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Last Updated : | Source: Moneycontrol.com

Monetising real estate assets can help corporate India retire long term debt of $341 billion: JLL

One of the probable reasons for this debt is lower profits generated from the assets invested in, the JLL report said

Representative image
Representative image

With the current pandemic further worsening asset utilisation and profitability, the need of the hour for corporates is to monetise them and help reduce substantial debt. If this is done, it can help companies retire long term debt of $341 billion, according to JLL Research.

As many as 2.45 lakh non-government and non-financial companies have long term debt of $341 billion, as per RBI data for FY 2018-19. Real estate land and building assets valued at $141 billion in FY 2018-19 can reduce outstanding long-term debt, it said.

Sale and lease-back of assets can provide long term steady rental yields for funds with patient long-term capital, it said.

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“With the fall in economic activity, COVID-19 has impacted asset utilisation and profitability tremendously. In the current unprecedented circumstances, sale and lease-back of assets are likely to provide long term steady rental yields for funds with patient long term capital as monetization of these assets could reduce substantial debt, and funds generated through the sale of these assets could be high enough to cover the entire debt,” said Samantak Das, chief economist and head of research & REIS India, JLL.

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However, banks have an overhang of non-performing loans for the last few years. RBI data on India’s economic and financial position in FY 2018-19 reveals that the value of land stood at $52 billion and buildings stood at $89 billion. This total of $141 billion is 41 percent of the outstanding long-term debt of $341 billion.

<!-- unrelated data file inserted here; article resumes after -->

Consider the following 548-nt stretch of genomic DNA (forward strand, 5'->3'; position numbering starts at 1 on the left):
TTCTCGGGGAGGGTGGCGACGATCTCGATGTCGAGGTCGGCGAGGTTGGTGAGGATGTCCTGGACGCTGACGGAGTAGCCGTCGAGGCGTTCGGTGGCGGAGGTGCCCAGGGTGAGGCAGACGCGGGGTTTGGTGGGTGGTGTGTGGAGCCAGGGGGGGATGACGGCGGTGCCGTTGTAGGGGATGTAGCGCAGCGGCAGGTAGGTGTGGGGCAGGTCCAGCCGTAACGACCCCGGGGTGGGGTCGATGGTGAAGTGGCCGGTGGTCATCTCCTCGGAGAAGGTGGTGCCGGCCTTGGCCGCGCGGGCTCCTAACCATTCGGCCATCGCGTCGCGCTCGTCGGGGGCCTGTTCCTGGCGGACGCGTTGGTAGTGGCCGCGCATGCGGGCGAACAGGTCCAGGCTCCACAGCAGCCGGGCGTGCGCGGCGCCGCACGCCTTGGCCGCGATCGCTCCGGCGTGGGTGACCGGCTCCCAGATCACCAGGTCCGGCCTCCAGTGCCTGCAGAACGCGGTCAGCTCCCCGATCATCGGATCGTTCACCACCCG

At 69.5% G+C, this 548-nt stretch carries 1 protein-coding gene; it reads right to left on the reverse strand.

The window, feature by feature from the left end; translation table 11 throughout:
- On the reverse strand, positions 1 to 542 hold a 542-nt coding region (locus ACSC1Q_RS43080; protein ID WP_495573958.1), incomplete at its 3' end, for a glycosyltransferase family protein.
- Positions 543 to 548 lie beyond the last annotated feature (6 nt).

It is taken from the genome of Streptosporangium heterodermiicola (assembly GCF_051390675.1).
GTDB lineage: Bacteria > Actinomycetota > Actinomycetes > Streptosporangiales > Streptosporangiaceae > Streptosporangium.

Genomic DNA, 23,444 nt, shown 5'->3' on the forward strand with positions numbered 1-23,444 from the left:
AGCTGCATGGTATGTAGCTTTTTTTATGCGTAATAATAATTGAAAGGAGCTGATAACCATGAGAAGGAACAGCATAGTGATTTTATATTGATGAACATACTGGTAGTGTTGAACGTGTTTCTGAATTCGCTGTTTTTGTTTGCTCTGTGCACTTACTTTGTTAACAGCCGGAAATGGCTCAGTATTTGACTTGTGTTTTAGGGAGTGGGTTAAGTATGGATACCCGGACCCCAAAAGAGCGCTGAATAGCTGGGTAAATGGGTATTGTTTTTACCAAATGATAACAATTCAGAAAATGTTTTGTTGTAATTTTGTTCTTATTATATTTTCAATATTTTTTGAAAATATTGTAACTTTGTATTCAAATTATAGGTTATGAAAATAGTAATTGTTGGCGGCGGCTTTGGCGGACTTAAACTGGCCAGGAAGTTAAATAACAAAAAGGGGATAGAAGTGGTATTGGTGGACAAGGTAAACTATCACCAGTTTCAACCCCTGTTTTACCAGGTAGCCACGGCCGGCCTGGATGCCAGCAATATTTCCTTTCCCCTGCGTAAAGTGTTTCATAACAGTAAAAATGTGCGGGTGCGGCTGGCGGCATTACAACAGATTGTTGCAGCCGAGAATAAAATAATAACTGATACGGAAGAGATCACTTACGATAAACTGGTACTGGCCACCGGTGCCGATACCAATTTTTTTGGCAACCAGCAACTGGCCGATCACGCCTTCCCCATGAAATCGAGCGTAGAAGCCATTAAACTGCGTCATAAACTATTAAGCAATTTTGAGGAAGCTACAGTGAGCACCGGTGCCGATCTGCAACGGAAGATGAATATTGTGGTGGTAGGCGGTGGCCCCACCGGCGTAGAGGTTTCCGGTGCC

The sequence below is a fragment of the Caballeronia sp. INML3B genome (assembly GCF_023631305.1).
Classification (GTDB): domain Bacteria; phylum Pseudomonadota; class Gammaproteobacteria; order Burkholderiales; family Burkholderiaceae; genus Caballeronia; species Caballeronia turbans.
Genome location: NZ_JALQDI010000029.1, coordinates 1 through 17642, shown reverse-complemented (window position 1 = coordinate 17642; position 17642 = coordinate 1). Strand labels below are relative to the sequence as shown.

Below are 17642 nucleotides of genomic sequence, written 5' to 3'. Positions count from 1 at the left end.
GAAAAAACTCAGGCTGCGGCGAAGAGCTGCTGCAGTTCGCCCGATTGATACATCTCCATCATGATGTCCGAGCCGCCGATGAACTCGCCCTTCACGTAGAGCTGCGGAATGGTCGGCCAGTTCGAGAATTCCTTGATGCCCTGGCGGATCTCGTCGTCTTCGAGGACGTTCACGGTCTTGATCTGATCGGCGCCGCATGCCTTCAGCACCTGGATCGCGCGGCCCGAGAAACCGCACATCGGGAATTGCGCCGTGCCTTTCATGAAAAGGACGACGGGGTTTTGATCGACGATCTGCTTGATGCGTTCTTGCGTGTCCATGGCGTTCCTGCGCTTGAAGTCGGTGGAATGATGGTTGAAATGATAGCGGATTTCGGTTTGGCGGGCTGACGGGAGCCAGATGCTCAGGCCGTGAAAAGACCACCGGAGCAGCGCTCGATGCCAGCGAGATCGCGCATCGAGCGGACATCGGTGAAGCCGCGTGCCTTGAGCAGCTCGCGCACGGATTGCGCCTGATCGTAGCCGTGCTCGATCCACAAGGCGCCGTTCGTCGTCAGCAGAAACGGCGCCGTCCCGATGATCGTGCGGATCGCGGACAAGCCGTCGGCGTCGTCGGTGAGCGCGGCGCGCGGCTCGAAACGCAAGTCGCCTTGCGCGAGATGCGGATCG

One of the probable reasons for this situation is lower profits generated from the assets invested in, the report said.

An uncertain economic scenario has forced corporate finance heads to reimagine real estate assets as sources of funds to reduce debt. The aggregate financials of approximately 2.45 lakh non-government, non-financial companies indicate that debt accounts for less than 50 percent of their net worth, it said.

Land values are recorded at historical prices in the balance sheet, while their market value could be substantially higher. Similarly, the sale value of the buildings would be higher than stated in the books of accounts. Funds generated through the sale of these assets could be high enough to cover the entire debt. The sale and leaseback of these assets will result in no impact on business operations.

One of the biggest challenges is the mindset of corporates, who feel that owning real estate is of utmost importance. In many cases, since land is allocated under various state industrial policies, the option of sale and leaseback is not considered.

However, in today’s uncertain economic environment, corporate finance heads are likely to look at options using real estate as a source of liquidity. Investors may face challenges on account of ownership titles and valuation. Such deals could take longer time to close due to documentation and taxation issues, the Research said.
First Published on Nov 19, 2020 01:29 pm
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